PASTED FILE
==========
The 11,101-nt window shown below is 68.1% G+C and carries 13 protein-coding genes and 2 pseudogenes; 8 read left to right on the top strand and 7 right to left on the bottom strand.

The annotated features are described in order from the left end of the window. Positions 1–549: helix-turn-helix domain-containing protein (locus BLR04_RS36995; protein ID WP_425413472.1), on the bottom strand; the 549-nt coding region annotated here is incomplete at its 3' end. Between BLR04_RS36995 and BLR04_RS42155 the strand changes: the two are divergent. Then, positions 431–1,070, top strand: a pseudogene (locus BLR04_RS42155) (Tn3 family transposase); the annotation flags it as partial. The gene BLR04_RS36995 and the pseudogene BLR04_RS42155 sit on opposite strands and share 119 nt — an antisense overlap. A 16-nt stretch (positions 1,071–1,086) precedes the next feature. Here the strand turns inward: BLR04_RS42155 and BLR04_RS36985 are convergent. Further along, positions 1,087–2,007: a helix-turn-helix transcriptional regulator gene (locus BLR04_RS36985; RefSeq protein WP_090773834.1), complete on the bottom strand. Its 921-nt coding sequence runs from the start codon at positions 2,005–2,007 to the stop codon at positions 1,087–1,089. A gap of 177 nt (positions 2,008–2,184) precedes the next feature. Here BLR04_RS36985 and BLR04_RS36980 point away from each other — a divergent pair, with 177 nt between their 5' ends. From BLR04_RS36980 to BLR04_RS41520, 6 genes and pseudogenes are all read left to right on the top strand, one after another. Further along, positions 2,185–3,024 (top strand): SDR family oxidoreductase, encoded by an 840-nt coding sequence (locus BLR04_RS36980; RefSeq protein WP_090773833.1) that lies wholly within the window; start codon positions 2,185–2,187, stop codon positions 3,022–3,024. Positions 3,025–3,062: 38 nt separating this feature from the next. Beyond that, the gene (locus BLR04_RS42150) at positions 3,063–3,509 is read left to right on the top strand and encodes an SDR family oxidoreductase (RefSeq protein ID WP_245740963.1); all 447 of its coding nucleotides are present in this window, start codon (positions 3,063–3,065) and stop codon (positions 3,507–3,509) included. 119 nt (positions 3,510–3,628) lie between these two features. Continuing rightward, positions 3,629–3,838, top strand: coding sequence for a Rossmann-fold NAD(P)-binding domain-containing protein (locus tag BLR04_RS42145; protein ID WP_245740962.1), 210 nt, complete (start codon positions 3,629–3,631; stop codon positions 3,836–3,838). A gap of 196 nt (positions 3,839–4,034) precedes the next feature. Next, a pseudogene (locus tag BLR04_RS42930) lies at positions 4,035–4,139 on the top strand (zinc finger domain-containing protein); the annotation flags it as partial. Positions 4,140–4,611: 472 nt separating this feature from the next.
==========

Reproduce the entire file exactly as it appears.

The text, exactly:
The 11,101-nt window shown below is 68.1% G+C and carries 13 protein-coding genes and 2 pseudogenes; 8 read left to right on the top strand and 7 right to left on the bottom strand.

The annotated features are described in order from the left end of the window. Positions 1–549: helix-turn-helix domain-containing protein (locus BLR04_RS36995; protein ID WP_425413472.1), on the bottom strand; the 549-nt coding region annotated here is incomplete at its 3' end. Between BLR04_RS36995 and BLR04_RS42155 the strand changes: the two are divergent. Then, positions 431–1,070, top strand: a pseudogene (locus BLR04_RS42155) (Tn3 family transposase); the annotation flags it as partial. The gene BLR04_RS36995 and the pseudogene BLR04_RS42155 sit on opposite strands and share 119 nt — an antisense overlap. A 16-nt stretch (positions 1,071–1,086) precedes the next feature. Here the strand turns inward: BLR04_RS42155 and BLR04_RS36985 are convergent. Further along, positions 1,087–2,007: a helix-turn-helix transcriptional regulator gene (locus BLR04_RS36985; RefSeq protein WP_090773834.1), complete on the bottom strand. Its 921-nt coding sequence runs from the start codon at positions 2,005–2,007 to the stop codon at positions 1,087–1,089. A gap of 177 nt (positions 2,008–2,184) precedes the next feature. Here BLR04_RS36985 and BLR04_RS36980 point away from each other — a divergent pair, with 177 nt between their 5' ends. From BLR04_RS36980 to BLR04_RS41520, 6 genes and pseudogenes are all read left to right on the top strand, one after another. Further along, positions 2,185–3,024 (top strand): SDR family oxidoreductase, encoded by an 840-nt coding sequence (locus BLR04_RS36980; RefSeq protein WP_090773833.1) that lies wholly within the window; start codon positions 2,185–2,187, stop codon positions 3,022–3,024. Positions 3,025–3,062: 38 nt separating this feature from the next. Beyond that, the gene (locus BLR04_RS42150) at positions 3,063–3,509 is read left to right on the top strand and encodes an SDR family oxidoreductase (RefSeq protein ID WP_245740963.1); all 447 of its coding nucleotides are present in this window, start codon (positions 3,063–3,065) and stop codon (positions 3,507–3,509) included. 119 nt (positions 3,510–3,628) lie between these two features. Continuing rightward, positions 3,629–3,838, top strand: coding sequence for a Rossmann-fold NAD(P)-binding domain-containing protein (locus tag BLR04_RS42145; protein ID WP_245740962.1), 210 nt, complete (start codon positions 3,629–3,631; stop codon positions 3,836–3,838). A gap of 196 nt (positions 3,839–4,034) precedes the next feature. Next, a pseudogene (locus tag BLR04_RS42930) lies at positions 4,035–4,139 on the top strand (zinc finger domain-containing protein); the annotation flags it as partial. Positions 4,140–4,611: 472 nt separating this feature from the next.